Your other reference to the AdMob situation seems totally unrelated. If AdMob was an independent company, there would be no issue. As part of Apple's major competitor, why would they allow them to gather data on the iPhone that they could use? I suppose you think Android is going to allow iAds?

  18. I think it's probably true that Apple wants to be the best game in town when it comes to the iPhone and ownership of the apps available, but I don't know that your argument that they're just rejecting apps holds true for that.

    First of all, I don't think any app developers would be offended if Apple just contacted them and asked to buy their app from them during the review process, but we don't hear about that happening.

    Second, I think the days of the killer app are generally going away. We're all very different people, and the way to win our hearts now is to provide solutions that cater really well to who we specifically are. I've got tons of apps that I use a lot on my iPhone. Tweetie. Reeder. Rdio. Simplenote. Instapaper. iOctocat. ESV Bible. Kindle. Flickit. Boxcar. Meebo. NYTimes. All apps I use numerous times any given week. I don't need a killer app, I need apps that integrate into my life and solve my real problems. And, well, I live in the US, so I don't have big problems. I'm simply smoothing off the corners.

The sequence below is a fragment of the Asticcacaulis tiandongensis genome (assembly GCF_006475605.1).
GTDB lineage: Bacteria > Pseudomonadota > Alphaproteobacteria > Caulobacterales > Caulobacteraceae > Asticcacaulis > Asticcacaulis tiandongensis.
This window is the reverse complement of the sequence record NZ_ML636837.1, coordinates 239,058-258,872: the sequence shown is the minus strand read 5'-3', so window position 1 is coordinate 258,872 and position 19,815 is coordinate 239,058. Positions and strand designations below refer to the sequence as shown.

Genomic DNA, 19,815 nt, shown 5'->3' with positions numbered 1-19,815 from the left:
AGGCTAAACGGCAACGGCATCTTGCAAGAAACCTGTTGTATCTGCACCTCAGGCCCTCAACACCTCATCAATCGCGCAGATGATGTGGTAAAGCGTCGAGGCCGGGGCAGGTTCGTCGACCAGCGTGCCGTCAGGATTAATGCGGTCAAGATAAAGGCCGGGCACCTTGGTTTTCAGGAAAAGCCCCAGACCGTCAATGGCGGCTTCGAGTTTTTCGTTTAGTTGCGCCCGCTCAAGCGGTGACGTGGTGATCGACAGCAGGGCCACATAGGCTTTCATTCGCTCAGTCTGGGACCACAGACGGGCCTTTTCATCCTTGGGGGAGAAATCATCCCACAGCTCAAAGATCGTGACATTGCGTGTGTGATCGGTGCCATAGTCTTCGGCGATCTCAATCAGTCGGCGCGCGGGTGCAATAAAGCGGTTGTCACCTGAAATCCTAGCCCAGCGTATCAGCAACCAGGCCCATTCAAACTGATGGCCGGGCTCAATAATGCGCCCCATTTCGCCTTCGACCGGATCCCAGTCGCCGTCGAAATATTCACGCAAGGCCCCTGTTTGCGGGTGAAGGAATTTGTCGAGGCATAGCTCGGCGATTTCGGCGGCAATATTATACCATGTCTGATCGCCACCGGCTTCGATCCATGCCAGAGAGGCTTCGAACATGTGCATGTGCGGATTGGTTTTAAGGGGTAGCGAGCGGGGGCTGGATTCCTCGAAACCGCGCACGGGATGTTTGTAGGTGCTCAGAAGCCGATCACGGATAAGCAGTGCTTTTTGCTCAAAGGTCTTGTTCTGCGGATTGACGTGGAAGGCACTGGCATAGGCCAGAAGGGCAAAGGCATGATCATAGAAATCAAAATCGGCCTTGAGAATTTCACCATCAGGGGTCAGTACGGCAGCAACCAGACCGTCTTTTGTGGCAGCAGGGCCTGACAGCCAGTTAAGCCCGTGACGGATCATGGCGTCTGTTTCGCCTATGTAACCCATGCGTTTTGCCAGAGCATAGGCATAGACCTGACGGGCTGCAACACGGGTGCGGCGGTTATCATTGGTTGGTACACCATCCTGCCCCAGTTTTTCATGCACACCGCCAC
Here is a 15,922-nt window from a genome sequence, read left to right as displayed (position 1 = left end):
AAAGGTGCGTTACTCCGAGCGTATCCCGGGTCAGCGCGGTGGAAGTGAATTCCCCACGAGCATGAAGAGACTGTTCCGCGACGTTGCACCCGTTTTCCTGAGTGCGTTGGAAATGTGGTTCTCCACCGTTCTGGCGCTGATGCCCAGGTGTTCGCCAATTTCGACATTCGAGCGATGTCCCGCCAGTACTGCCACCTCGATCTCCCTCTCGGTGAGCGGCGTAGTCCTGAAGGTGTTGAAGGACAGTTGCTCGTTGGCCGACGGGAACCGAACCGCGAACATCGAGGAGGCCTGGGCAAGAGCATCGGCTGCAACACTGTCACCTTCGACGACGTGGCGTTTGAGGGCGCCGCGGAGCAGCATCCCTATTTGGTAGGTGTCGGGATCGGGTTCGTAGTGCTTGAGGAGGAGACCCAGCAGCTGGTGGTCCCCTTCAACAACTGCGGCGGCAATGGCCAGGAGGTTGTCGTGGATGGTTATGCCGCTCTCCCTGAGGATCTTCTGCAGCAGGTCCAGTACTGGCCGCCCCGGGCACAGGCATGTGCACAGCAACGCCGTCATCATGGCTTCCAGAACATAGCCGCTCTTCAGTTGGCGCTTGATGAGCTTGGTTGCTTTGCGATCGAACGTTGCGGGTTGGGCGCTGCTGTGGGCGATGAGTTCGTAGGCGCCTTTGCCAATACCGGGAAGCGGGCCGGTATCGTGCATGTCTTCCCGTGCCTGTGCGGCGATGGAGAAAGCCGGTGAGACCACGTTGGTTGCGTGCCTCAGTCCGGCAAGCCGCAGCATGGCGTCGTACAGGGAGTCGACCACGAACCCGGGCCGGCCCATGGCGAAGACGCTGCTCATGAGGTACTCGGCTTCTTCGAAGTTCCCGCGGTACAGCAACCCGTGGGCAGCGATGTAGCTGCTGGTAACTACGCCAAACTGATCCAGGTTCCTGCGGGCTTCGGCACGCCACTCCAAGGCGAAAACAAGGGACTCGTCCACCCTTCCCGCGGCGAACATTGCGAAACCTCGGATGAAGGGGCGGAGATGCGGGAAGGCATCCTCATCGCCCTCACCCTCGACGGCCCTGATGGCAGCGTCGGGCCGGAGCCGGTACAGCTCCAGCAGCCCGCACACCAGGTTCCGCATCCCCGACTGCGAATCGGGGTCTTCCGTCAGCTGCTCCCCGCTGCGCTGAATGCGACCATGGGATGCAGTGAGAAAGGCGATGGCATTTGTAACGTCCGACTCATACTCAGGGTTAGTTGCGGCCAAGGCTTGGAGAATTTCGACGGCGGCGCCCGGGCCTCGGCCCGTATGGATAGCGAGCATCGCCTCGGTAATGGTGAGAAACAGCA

Third, I think the facts behind your argument for major successes aren't so cut and dry. Has the iPhone helped Facebook in a huge way? I think so. Has it helped Twitter in a huge way? Certainly. What about Google, for sure. But those companies all have business models that are based on free. And beyond that, how many software companies out there even make hundreds of millions of dollars. That's a crap ton of money. How many Windows or Mac apps make that kind of bank?

    Great theory, but I wholeheartedly disagree with the idea that Apple is acting as neurotic as they are because they're afraid of other people making money on the iPhone. My personal opinion (which is fun to share but completely worthless since I'm not an Apple employee) is that they're going just a little too far on trying to make sure the experience is great on the phone and that they're putting too much power into the hands of app reviewers.